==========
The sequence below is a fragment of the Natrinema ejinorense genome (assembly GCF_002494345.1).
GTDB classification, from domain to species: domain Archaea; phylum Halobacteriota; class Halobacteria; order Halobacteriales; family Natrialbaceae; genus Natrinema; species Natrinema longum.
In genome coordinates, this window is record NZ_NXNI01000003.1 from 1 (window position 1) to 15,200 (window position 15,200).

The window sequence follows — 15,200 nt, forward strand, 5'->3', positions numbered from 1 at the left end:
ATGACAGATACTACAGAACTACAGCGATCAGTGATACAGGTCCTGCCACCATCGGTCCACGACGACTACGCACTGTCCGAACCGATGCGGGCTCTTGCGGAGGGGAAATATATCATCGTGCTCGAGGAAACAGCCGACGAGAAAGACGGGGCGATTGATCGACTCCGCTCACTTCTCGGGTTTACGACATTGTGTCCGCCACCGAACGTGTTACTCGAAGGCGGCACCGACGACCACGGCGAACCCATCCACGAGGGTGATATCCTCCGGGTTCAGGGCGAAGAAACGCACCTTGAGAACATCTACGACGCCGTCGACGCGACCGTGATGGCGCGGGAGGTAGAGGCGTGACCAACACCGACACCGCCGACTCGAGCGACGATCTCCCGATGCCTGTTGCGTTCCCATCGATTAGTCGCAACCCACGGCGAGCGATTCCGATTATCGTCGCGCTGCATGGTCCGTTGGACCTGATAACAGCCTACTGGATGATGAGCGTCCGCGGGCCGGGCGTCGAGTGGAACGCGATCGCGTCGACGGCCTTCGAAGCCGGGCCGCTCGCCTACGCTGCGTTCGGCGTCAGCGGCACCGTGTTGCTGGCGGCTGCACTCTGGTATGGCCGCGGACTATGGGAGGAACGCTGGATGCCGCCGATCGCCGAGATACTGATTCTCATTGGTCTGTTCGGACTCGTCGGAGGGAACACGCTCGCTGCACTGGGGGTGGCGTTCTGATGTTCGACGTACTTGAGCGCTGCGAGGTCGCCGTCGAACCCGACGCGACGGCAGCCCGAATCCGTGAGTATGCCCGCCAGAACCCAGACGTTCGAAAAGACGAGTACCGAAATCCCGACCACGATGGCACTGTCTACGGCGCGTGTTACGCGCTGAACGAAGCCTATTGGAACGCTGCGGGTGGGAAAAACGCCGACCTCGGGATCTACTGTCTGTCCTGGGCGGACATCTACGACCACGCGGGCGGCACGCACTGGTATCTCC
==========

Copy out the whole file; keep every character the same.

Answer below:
The sequence below is a fragment of the Natrinema ejinorense genome (assembly GCF_002494345.1).
GTDB classification, from domain to species: domain Archaea; phylum Halobacteriota; class Halobacteria; order Halobacteriales; family Natrialbaceae; genus Natrinema; species Natrinema longum.
In genome coordinates, this window is record NZ_NXNI01000003.1 from 1 (window position 1) to 15,200 (window position 15,200).

The window sequence follows — 15,200 nt, forward strand, 5'->3', positions numbered from 1 at the left end:
ATGACAGATACTACAGAACTACAGCGATCAGTGATACAGGTCCTGCCACCATCGGTCCACGACGACTACGCACTGTCCGAACCGATGCGGGCTCTTGCGGAGGGGAAATATATCATCGTGCTCGAGGAAACAGCCGACGAGAAAGACGGGGCGATTGATCGACTCCGCTCACTTCTCGGGTTTACGACATTGTGTCCGCCACCGAACGTGTTACTCGAAGGCGGCACCGACGACCACGGCGAACCCATCCACGAGGGTGATATCCTCCGGGTTCAGGGCGAAGAAACGCACCTTGAGAACATCTACGACGCCGTCGACGCGACCGTGATGGCGCGGGAGGTAGAGGCGTGACCAACACCGACACCGCCGACTCGAGCGACGATCTCCCGATGCCTGTTGCGTTCCCATCGATTAGTCGCAACCCACGGCGAGCGATTCCGATTATCGTCGCGCTGCATGGTCCGTTGGACCTGATAACAGCCTACTGGATGATGAGCGTCCGCGGGCCGGGCGTCGAGTGGAACGCGATCGCGTCGACGGCCTTCGAAGCCGGGCCGCTCGCCTACGCTGCGTTCGGCGTCAGCGGCACCGTGTTGCTGGCGGCTGCACTCTGGTATGGCCGCGGACTATGGGAGGAACGCTGGATGCCGCCGATCGCCGAGATACTGATTCTCATTGGTCTGTTCGGACTCGTCGGAGGGAACACGCTCGCTGCACTGGGGGTGGCGTTCTGATGTTCGACGTACTTGAGCGCTGCGAGGTCGCCGTCGAACCCGACGCGACGGCAGCCCGAATCCGTGAGTATGCCCGCCAGAACCCAGACGTTCGAAAAGACGAGTACCGAAATCCCGACCACGATGGCACTGTCTACGGCGCGTGTTACGCGCTGAACGAAGCCTATTGGAACGCTGCGGGTGGGAAAAACGCCGACCTCGGGATCTACTGTCTGTCCTGGGCGGACATCTACGACCACGCGGGCGGCACGCACTGGTATCTCC